Arizona native, first-generation college student graduates from ASU with 4 degrees
Editor's note: This story is part of a series of profiles of notable spring 2023 graduates.
Vanessa Aguiar knows firsthand what it means to represent family and be a catalyst for change.
Attending and completing college as a first-generation student poses significant challenges and is an enormous accomplishment for any student. But Aguiar went above and beyond, earning degrees in French, global studies, philosophy and political science.
Aguiar was born to immigrant farmworkers in the border town of San Luis, Arizona, south of Yuma. Learning the value of hard work through her parents’ dedication and the values they instilled in her, she wanted to be a beacon of hope for her family and many others.
When she began her first year at Arizona State University to pursue a global studies degree, she developed interests in political science and philosophy.
She turned to her academic advisor to see if it was feasible to add additional majors.
“My advisor was very supportive of adding the two majors,” she said. “Then, sophomore year, I took a French class and was strongly interested in adding that subject. That’s how I ended up with four majors.”
The learning didn’t stop there. Despite her sophomore year being affected by the COVID-19 pandemic, Aguiar took part in virtual internships with the Congressional Hispanic Caucus Institute, a nonprofit organization dedicated to growing the next generation of Latino leaders.
Aguiar also spent most of her four years in several leadership and professional roles at the university, mainly as a financial aid representative, a policy analyst for ASU Knowledge Enterprise and a counselor in the College Assistance Migrant Program (CAMP).
But one of the most profound accomplishments on her long list of achievements was her time as a UCLA Law Fellow the summer before her junior year. Aiming to be a lawyer one day, Aguiar was one of two out-of-state fellows in the program. They welcomed her into the program and gave her an insight into law school.
Here, she speaks about her time at ASU.
Question: How did you manage a challenging course load?
Answer: It was tough. A lot was going on during the early years of college, with some personal issues and navigating the pandemic. I think I was trying to pile a lot on to forget about it and quickly figured out it wasn’t healthy. I needed to step back and focus only on what I loved to do.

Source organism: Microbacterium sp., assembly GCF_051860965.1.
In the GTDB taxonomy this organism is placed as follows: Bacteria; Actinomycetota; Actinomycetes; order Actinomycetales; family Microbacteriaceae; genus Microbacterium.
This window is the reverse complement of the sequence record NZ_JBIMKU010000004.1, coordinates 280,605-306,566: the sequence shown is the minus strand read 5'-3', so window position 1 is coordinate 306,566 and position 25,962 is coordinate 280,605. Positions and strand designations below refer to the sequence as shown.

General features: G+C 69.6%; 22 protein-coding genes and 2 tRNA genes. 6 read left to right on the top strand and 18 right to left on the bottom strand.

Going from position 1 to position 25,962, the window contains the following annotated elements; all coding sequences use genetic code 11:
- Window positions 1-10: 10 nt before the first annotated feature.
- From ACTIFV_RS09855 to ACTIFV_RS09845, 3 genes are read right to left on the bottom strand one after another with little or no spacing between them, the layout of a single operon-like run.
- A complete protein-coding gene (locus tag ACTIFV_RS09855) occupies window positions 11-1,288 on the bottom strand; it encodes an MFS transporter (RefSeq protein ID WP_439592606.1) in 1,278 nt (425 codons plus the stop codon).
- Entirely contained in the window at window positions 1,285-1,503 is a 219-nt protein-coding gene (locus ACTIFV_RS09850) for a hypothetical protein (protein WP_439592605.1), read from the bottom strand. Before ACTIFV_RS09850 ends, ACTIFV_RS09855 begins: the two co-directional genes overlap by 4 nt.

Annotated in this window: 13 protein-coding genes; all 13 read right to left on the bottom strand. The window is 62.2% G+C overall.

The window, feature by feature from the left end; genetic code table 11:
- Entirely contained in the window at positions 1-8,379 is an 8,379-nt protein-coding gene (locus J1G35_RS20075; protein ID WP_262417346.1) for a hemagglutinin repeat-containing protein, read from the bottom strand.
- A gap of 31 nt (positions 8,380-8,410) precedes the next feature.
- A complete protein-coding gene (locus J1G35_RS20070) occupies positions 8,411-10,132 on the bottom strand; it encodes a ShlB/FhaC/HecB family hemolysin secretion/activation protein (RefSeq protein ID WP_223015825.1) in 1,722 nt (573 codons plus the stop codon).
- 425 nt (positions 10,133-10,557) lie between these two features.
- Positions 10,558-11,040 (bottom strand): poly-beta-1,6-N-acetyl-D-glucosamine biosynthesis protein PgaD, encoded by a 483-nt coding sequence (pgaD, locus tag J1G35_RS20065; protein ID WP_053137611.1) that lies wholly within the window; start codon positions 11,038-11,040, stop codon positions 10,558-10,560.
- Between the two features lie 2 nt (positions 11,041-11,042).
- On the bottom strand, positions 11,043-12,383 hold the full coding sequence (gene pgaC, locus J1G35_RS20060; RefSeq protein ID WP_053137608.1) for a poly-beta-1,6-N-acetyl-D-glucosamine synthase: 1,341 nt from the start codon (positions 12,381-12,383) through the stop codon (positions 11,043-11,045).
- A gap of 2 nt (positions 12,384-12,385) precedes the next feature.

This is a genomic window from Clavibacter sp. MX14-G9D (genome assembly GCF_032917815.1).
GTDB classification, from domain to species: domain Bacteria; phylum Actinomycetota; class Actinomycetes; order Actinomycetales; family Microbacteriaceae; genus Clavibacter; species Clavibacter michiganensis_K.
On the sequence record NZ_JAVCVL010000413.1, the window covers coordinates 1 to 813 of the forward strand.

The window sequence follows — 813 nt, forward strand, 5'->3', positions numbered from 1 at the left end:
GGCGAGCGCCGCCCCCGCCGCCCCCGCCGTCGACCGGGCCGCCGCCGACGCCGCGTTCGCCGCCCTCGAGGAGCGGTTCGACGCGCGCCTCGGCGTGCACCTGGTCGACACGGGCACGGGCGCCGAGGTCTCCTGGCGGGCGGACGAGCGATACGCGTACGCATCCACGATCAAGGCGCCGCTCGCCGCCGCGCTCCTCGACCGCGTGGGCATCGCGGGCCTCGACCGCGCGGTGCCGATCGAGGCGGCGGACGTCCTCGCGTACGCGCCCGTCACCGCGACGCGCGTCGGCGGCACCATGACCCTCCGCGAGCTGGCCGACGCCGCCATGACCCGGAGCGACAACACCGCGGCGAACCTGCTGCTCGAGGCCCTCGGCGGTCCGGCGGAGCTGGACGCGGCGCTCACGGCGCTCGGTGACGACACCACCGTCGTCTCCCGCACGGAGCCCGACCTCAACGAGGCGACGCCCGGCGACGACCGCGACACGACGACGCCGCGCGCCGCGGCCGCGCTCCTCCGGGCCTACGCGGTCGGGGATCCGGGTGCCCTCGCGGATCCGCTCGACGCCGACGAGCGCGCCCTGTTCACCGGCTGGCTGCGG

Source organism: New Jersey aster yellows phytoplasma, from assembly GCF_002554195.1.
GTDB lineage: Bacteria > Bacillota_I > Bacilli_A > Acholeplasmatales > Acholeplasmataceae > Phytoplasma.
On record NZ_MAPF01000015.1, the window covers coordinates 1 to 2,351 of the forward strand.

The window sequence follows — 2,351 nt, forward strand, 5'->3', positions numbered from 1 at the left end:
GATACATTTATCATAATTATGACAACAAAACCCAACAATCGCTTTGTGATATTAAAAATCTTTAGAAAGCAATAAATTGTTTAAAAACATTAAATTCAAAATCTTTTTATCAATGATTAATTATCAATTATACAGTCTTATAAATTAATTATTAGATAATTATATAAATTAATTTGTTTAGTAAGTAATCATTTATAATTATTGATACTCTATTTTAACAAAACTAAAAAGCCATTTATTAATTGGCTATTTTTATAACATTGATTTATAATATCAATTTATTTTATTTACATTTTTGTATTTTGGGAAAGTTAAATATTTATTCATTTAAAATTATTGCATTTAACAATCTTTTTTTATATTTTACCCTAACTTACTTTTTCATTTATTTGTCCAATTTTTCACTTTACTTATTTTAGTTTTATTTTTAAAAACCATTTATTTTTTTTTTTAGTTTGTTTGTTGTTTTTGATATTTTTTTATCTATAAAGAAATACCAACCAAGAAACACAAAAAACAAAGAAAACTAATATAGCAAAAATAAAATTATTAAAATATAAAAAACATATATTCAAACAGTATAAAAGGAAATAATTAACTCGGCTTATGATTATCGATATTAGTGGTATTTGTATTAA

Q: What does it mean for you to be a first-generation college student and represent your family in that way?
A: It might feel funny, but I’m part of ending a cycle. Knowing firsthand what it takes to accomplish and figure everything out on your own is a special thing. It is remarkable to be able to dedicate each one of my degrees to each member of my family because we are a family of four.
Q: What is something you learned while at ASU?
A: It’s not wrong to know yourself and your limits and when it is enough and that too much is too much. I learned not to be afraid to quit or pause things when life gets too crazy.
Q: Why did you decide to attend ASU?
A: It was the wisest decision financially, but when I visited the three state universities, ASU felt the most comforting, and my heart belonged there. But also the representation of diversity, sharing my stories with others like me and hearing advice from others to balance it out.
Q: What advice would you give an incoming first-year student?
A: Two things: Do not be afraid to know yourself and be your authentic self. Second, do not compare yourself to others. Whatever a person is doing is already enough.
Q: What are your plans after graduation?
A: I’m moving to Washington, D.C., to work with the Congressional Hispanic Caucus Institute this summer. I will be a fellow with them for the first few months and work on Capitol Hill. I have the option to transfer to a federal agency.
Q: How do you think all these fields of study mesh together?
A: They have been merging this whole time. In my law school classes, I learned many laws were started in France; some of the most famous philosophers are French. At least, I think these studies opened my perspective to different ways of thinking.
Q: Where do you see yourself in 10 years?
A: I want to be an intellectual property law attorney in the entertainment or fashion industry. One day I hope to merge them because I am interested in politics as well.